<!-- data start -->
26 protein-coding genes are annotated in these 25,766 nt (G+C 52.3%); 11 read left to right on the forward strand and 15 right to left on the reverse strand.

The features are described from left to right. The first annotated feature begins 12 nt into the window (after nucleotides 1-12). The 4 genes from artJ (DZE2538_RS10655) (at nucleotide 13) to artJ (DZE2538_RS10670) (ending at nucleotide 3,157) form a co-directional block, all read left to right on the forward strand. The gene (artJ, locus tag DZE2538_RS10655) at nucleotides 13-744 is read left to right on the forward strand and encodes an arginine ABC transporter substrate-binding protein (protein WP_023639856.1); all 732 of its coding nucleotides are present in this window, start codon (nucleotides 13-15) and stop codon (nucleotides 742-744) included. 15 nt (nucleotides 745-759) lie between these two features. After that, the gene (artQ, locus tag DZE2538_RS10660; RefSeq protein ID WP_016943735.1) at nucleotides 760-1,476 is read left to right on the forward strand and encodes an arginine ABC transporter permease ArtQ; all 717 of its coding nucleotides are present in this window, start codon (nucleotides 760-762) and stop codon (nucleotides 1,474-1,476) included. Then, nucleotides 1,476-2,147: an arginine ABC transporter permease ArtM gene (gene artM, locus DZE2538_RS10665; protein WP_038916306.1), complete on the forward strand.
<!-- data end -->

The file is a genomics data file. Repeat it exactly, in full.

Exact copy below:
26 protein-coding genes are annotated in these 25,766 nt (G+C 52.3%); 11 read left to right on the forward strand and 15 right to left on the reverse strand.

The features are described from left to right. The first annotated feature begins 12 nt into the window (after nucleotides 1-12). The 4 genes from artJ (DZE2538_RS10655) (at nucleotide 13) to artJ (DZE2538_RS10670) (ending at nucleotide 3,157) form a co-directional block, all read left to right on the forward strand. The gene (artJ, locus tag DZE2538_RS10655) at nucleotides 13-744 is read left to right on the forward strand and encodes an arginine ABC transporter substrate-binding protein (protein WP_023639856.1); all 732 of its coding nucleotides are present in this window, start codon (nucleotides 13-15) and stop codon (nucleotides 742-744) included. 15 nt (nucleotides 745-759) lie between these two features. After that, the gene (artQ, locus tag DZE2538_RS10660; RefSeq protein ID WP_016943735.1) at nucleotides 760-1,476 is read left to right on the forward strand and encodes an arginine ABC transporter permease ArtQ; all 717 of its coding nucleotides are present in this window, start codon (nucleotides 760-762) and stop codon (nucleotides 1,474-1,476) included. Then, nucleotides 1,476-2,147: an arginine ABC transporter permease ArtM gene (gene artM, locus DZE2538_RS10665; protein WP_038916306.1), complete on the forward strand.